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Crowd Helps Agassi Move On

For a moment, it seemed like a decade ago, when Andre Agassi was first trying to win the French Open.

It was late Monday, opening day at Roland Garros, and the fans hadn't had much to be passionate about all day.

Agassi lost the first set to Franco Squillari of Argentina, then came back to take the next two. Now, serving at 5-3 in the fourth, he faltered, falling behind 30-40 in the game.

"AndRE," the fans started chanting. "AndRE." Ace. Then another. Then another. The match was over. Agassi pumped his fist and blew a kiss to the crowd.

It was a strong moment for Agassi, who believes he can still win a French Open and complete a career Grand Slam. But he will need a lot more than the luck of the draw and the warmth of the crowd to do it.

As recently as last week, Agassi wasn't even sure he'd be able to play the French this year due to a sore right shoulder that forced him to pull out of World Team Cup play.

On Monday, he said he wasn't greatly bothered by the injury. But he still showed little in his 3-6, 7-5, 7-5, 6-3 victory to indicate he could win seven matches against younger players who specialize on the red clay in Paris.

Agassi, seeded 13th, was a French Open finalist twice and a semifinalist two other times before 1992. He has 117 Grand Slam match victories, second in this field only to Pete Sampras, with 153. He has three Grand Slam titles, and like Sampras would dearly love to have the French.

Agassi hasn't gotten past the fourth round of a major since 1996. Still, he was speaking positively on Monday.

"I have high expectations for myself here," Agassi said. "I'm focused. My eagerness is there for the grinding that's required to tough out some of these matches."

Alluding to his personal life, Agassi said there "was a time in my life when I was certainly focused on a few other things."

"But you can't come to this event, specifically, without being 100 percent prepared," he said.

Then he mixed his metaphors a bit, but made his point: "There's a lot of mirrors out there, and the man in the mirror can't lie in the heat of battle out there. It's brutal."

Other matches Monday gave a sense of what's ahead the next two weeks: long, close, seesaw matches that happen frequently on clay.

Both the defending champion, Carlos Moya, and top-ranked Yevgeny Kafelnikov struggled before prevailing.

For only the second time in his career, Moya came back from two sets down to win in five. He beat No. 85 Markus Hipfl of Austria 3-6, 1-6, 6-4, 6-2, 6-4.

Moya later admitted he was nervous about defending his title.

Kafelnikov, for his part, is still trying to show that he deserves the No. 1 ranking he earned three weeks ago.

A French champion in 1996, he's had a tough year since winning the Australian Open in January, winning only one tournament since, and losing repeatedly in th first round.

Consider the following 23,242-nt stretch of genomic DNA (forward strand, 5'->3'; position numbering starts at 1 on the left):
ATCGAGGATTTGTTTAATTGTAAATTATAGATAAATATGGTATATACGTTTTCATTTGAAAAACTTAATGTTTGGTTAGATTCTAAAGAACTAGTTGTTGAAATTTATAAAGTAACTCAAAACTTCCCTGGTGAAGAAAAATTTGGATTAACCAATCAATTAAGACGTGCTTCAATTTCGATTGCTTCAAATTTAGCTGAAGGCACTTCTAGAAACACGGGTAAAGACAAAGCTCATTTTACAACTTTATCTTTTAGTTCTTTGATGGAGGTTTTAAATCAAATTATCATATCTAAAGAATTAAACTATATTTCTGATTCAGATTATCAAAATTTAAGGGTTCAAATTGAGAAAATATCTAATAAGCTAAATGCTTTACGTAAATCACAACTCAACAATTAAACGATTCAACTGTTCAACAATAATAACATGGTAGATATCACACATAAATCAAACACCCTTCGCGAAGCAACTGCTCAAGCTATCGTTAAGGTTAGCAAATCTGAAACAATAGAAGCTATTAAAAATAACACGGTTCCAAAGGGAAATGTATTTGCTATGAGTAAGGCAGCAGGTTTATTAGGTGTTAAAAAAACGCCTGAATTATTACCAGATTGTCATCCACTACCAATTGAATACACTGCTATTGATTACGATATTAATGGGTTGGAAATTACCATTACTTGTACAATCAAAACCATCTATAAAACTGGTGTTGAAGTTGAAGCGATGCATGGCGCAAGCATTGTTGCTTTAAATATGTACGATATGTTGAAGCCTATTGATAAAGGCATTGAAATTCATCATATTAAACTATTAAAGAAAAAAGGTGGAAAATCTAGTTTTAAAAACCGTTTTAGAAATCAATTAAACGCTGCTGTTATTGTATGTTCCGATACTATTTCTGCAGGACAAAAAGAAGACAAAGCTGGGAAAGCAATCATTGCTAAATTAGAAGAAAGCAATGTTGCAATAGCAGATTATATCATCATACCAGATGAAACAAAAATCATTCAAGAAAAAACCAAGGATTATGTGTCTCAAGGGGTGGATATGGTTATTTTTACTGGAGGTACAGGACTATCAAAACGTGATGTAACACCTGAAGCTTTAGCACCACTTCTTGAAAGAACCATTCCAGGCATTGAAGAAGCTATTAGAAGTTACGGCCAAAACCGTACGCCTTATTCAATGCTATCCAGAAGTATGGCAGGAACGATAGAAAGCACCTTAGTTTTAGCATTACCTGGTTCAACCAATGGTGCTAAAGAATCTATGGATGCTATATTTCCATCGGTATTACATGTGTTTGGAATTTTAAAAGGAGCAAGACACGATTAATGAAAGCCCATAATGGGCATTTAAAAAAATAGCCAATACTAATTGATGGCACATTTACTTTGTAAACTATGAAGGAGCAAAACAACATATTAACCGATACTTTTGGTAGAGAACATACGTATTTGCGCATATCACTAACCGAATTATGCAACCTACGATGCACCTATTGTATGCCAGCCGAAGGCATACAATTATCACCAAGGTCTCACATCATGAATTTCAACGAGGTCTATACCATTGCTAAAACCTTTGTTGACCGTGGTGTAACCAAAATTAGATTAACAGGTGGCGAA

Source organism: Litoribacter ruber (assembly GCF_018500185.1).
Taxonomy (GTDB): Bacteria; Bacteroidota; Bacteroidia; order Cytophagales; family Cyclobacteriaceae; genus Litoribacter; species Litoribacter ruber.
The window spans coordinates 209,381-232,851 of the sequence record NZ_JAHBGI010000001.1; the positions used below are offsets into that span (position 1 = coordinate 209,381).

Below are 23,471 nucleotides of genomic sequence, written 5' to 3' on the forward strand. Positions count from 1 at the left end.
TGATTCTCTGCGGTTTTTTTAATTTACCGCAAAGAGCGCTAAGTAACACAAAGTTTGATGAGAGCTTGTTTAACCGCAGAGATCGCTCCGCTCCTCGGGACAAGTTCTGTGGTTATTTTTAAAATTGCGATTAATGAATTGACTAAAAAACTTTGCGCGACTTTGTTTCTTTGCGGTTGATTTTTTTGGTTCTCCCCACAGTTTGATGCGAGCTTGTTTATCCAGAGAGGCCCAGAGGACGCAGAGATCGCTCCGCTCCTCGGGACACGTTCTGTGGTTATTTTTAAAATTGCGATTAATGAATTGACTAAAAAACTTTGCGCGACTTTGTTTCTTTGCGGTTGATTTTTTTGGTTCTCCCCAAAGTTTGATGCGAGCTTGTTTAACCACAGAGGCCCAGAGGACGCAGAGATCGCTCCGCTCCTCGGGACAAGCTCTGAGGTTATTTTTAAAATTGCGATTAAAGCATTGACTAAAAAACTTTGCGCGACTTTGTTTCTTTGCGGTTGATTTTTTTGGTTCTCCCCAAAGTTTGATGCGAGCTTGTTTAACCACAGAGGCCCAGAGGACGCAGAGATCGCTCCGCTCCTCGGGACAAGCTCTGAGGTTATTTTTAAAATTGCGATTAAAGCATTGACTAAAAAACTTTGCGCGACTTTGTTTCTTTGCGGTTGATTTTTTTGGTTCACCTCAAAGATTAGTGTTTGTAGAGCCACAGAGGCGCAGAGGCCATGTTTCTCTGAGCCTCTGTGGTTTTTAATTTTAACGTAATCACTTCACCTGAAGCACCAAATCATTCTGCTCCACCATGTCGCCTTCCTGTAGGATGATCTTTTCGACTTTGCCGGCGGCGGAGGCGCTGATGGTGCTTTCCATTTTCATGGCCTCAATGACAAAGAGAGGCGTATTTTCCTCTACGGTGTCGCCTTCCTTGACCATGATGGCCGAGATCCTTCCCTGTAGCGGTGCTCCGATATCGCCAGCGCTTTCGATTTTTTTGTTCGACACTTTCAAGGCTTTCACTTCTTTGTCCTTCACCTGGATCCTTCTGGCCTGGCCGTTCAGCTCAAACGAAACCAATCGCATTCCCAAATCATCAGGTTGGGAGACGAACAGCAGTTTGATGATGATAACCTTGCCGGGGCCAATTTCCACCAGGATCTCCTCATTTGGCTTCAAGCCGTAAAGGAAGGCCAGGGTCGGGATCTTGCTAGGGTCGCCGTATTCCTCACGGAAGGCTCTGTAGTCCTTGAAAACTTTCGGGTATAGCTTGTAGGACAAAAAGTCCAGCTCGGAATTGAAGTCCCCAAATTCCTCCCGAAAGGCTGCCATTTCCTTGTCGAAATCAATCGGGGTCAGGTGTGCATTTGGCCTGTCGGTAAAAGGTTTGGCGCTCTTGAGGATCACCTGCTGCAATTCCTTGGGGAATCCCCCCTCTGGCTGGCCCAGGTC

"I've had my ups and downs," he said. "But I feel like my game is coming back now."

In a match between former French Open champions, Kafelnikov edged Michael Chang 6-2, 5-7, 6-0, 7-6 (10-8).

It was yet another valiant attempt by Chang to recapture the magic he had in Paris in 1989, when, at 17, he beat Sampras, Ivan Lendl and Stefan Edberg to take the title.

The crowd here remembers that well and has always been fond of Chang. Although he's slipped in the rankings to No. 51, he showed some of his trademark spirit Monday, pushing the fourth set to a closely fought tiebreaker that had him pumping his fists like the old times.

"My time's not up yet," he said.

Goran Ivanisevic can hardly be called inconsistent at Roland Garros; he hasn't won a match here since 1996.

Seeded No. 15, he became the first seeded player to fall, losing 6-4, 1-6, 6-3, 6-1 to Hicham Arazi of Morocco, the only player to reach the French quarters the past two years.

Also advancing were No. 5 Richard Krajicek, No. 9 Marcelo Rios and No. 12 Greg Rusedski.

The defending women's champion, Arantxa Sanchez Vicario, breezed 6-2, 6-2 past Mirjana Lucic. Also winning on opening day were Jana Novotna, Venus Williams and her unseeded sister, Serena.

No. 1 Martina Hingis downed Amanda Hopmans of the Netherlands 6-1, 6-4 to set up a second-round match against Amelie Mauresmo of France. Hingis beat Mauresmo in the Australian Open final this year after stirring up a controversy by making a joke about Mauresmo's sexual orientation.

Mauresmo said the incident with Hingis will give her "more motivation to win."

"And I will have the public behind me," she added.

©1999 The Associated Press. All Rights Reserved. This material may not be published, broadcast, rewritten, or redistributed

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